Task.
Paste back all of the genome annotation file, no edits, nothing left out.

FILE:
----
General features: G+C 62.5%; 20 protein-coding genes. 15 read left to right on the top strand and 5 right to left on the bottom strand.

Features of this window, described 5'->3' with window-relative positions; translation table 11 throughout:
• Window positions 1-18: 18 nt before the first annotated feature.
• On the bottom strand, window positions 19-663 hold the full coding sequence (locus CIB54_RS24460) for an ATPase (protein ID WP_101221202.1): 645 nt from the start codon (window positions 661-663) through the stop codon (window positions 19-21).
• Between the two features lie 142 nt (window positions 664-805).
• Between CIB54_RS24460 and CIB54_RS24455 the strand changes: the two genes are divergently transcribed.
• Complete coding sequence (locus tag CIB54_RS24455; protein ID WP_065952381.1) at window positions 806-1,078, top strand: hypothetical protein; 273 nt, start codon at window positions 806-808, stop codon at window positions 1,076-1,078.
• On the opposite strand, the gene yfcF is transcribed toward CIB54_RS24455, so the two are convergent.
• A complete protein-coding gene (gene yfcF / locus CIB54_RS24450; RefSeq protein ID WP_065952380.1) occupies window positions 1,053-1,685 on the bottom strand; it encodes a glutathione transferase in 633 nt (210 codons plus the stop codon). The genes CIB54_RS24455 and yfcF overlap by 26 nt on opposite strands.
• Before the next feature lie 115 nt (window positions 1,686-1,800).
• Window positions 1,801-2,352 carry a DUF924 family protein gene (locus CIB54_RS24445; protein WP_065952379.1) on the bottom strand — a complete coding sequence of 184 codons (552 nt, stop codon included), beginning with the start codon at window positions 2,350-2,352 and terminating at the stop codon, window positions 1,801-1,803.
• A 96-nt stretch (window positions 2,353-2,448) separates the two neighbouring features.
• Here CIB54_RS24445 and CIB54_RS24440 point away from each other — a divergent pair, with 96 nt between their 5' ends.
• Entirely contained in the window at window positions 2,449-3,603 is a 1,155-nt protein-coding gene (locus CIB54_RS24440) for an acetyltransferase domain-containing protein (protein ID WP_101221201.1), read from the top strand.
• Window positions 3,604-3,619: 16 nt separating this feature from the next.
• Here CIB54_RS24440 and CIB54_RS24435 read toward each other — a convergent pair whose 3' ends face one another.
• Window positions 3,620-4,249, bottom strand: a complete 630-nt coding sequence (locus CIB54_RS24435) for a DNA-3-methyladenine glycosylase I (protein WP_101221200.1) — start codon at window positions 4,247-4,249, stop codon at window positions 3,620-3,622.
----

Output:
General features: G+C 62.5%; 20 protein-coding genes. 15 read left to right on the top strand and 5 right to left on the bottom strand.

Features of this window, described 5'->3' with window-relative positions; translation table 11 throughout:
• Window positions 1-18: 18 nt before the first annotated feature.
• On the bottom strand, window positions 19-663 hold the full coding sequence (locus CIB54_RS24460) for an ATPase (protein ID WP_101221202.1): 645 nt from the start codon (window positions 661-663) through the stop codon (window positions 19-21).
• Between the two features lie 142 nt (window positions 664-805).
• Between CIB54_RS24460 and CIB54_RS24455 the strand changes: the two genes are divergently transcribed.
• Complete coding sequence (locus tag CIB54_RS24455; protein ID WP_065952381.1) at window positions 806-1,078, top strand: hypothetical protein; 273 nt, start codon at window positions 806-808, stop codon at window positions 1,076-1,078.
• On the opposite strand, the gene yfcF is transcribed toward CIB54_RS24455, so the two are convergent.
• A complete protein-coding gene (gene yfcF / locus CIB54_RS24450; RefSeq protein ID WP_065952380.1) occupies window positions 1,053-1,685 on the bottom strand; it encodes a glutathione transferase in 633 nt (210 codons plus the stop codon). The genes CIB54_RS24455 and yfcF overlap by 26 nt on opposite strands.
• Before the next feature lie 115 nt (window positions 1,686-1,800).
• Window positions 1,801-2,352 carry a DUF924 family protein gene (locus CIB54_RS24445; protein WP_065952379.1) on the bottom strand — a complete coding sequence of 184 codons (552 nt, stop codon included), beginning with the start codon at window positions 2,350-2,352 and terminating at the stop codon, window positions 1,801-1,803.
• A 96-nt stretch (window positions 2,353-2,448) separates the two neighbouring features.
• Here CIB54_RS24445 and CIB54_RS24440 point away from each other — a divergent pair, with 96 nt between their 5' ends.
• Entirely contained in the window at window positions 2,449-3,603 is a 1,155-nt protein-coding gene (locus CIB54_RS24440) for an acetyltransferase domain-containing protein (protein ID WP_101221201.1), read from the top strand.
• Window positions 3,604-3,619: 16 nt separating this feature from the next.
• Here CIB54_RS24440 and CIB54_RS24435 read toward each other — a convergent pair whose 3' ends face one another.
• Window positions 3,620-4,249, bottom strand: a complete 630-nt coding sequence (locus CIB54_RS24435) for a DNA-3-methyladenine glycosylase I (protein WP_101221200.1) — start codon at window positions 4,247-4,249, stop codon at window positions 3,620-3,622.